Pubs & bars in Chorley, Lancashire

Trying to find pubs in Chorley? You’ve come to the right place. We’ve got every pub and bar in the UK listed. Whether you’re looking for a pub or bar in Chorley to play darts, somewhere to play pool or just want to have a look at a menu before you go, we can help.

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  • Newly refurbished and reopened in February 2014 following two years of closure. There is an impressive bar counter and bar back, together with contemporary seating in a mainly open plan layout. A small area to the side of the bar and a cosy lounge area of

  • Recently reopened and refurbished with a change of name, this is a smart town centre pub and a great addition to the growing real ale scene in Chorley.

  • Deceptively large comfortable open plan town centre pub. A number of TVs around the walls for sport. Up to three changing guest beers, which frequently come from local breweries, with Prospect, Bank Top, Reedley Hallowes and Moorhouses often featuring.

  • A tiny bar housed in a market stall, this is certainly the smallest pub in the branch area. Outside seating is available during warmer weather and drinkers often spill over into the market area.

  • The Prince Of Wales is a friendly venue recently refurbished offering delicious food, starting with breakfast and then lunch and finishing off with an excellent dinner menu.

  • This pub is named after Chorley’s most celebrated son. Sir Henry Tate began his working life as a grocer, made a fortune from sugar-refining and left his collection of paintings to the nation. He also funded the building of the Tate Gallery.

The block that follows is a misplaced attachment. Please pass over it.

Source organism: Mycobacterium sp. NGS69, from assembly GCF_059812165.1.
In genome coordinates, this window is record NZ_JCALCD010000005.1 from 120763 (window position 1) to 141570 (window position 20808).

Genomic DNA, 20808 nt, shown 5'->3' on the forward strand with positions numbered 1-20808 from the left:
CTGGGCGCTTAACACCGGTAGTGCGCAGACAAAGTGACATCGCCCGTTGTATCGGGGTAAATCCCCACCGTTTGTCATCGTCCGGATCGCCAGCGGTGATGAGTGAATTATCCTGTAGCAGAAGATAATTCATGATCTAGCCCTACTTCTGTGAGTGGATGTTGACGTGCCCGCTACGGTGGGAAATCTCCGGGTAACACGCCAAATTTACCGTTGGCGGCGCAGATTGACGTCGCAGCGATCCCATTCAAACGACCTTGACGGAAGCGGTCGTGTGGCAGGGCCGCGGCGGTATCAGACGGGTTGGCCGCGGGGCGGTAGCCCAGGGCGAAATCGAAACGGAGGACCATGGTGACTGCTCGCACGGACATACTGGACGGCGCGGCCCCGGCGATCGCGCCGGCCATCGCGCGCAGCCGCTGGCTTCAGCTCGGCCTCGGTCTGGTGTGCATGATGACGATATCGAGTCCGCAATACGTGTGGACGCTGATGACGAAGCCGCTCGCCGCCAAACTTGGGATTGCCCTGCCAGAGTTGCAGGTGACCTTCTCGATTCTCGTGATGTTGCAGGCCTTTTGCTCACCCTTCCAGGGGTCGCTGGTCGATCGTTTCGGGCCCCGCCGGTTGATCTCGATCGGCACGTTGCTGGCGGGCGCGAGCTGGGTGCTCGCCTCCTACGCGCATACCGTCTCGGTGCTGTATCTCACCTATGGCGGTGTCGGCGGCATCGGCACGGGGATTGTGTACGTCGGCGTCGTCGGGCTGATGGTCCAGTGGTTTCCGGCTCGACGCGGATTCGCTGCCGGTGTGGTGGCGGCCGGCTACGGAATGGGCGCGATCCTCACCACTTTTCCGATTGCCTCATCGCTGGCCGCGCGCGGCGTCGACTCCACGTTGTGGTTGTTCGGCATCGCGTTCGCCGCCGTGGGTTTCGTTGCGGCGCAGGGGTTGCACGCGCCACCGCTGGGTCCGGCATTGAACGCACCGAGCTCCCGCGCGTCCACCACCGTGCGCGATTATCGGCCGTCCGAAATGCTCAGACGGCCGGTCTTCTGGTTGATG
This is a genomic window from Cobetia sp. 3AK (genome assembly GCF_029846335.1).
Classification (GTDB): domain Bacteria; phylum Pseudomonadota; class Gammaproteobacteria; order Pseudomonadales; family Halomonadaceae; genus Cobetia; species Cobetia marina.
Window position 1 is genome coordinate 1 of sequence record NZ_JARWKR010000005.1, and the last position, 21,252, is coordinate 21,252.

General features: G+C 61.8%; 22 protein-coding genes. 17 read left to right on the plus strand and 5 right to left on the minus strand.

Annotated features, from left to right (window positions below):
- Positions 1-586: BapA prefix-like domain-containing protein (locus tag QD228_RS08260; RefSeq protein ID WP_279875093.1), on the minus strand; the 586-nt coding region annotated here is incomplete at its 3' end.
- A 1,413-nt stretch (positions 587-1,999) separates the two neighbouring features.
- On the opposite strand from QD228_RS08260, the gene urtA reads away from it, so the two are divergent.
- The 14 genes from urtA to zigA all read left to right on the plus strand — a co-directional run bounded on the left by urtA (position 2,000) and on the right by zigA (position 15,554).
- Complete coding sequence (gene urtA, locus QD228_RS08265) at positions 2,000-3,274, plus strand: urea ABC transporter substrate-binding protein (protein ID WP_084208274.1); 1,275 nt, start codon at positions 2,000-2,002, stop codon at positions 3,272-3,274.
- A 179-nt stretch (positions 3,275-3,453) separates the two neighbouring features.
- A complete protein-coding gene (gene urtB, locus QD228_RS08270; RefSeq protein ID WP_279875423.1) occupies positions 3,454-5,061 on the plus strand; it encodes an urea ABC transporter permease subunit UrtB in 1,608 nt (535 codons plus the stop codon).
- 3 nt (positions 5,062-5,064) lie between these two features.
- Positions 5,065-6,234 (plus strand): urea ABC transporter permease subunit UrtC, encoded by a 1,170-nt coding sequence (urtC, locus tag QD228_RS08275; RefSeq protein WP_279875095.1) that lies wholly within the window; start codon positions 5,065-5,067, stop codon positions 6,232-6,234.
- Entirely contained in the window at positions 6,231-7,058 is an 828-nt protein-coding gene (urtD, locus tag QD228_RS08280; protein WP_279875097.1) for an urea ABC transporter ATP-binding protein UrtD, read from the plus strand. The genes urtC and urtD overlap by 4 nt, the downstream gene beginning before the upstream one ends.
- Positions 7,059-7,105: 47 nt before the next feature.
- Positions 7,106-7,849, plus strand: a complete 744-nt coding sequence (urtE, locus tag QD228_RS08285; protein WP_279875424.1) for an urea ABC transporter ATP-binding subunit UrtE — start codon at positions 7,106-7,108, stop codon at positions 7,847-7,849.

• Attractive half timbered building, deceptively large with long bar. Comfortable with smart decor. Snacks available and live music every other Friday.

  • Originally known as the Cattle Market Tavern when built c 1870, the pub's name change to the Imperial around 1898. In recent years the pub was known as Times Square but is now back to being The Imperial.

  • This pub was originally known as the Waggon Makers Arms and appeared in the very first Good Beer Guide in 1974 (albeit named Waggoners).

  • Converted from an old shop in 1989, it is handily situated for both the railway and bus stations. A single L-shaped bar on two levels, recently redecorated and with a bright yet traditional feel.

  • Adjacent to the railway station and 100 yards from the bus station, this is a community local that offers a changing range of up to five real ales from the Marston's portfolio

  • The Potters Arms is close to the eye-catching Church Langley Playing Fields & Resevoir, as well as Harlow Museum, St. John's Arts & Recreation Centre & Harlow Falconry.

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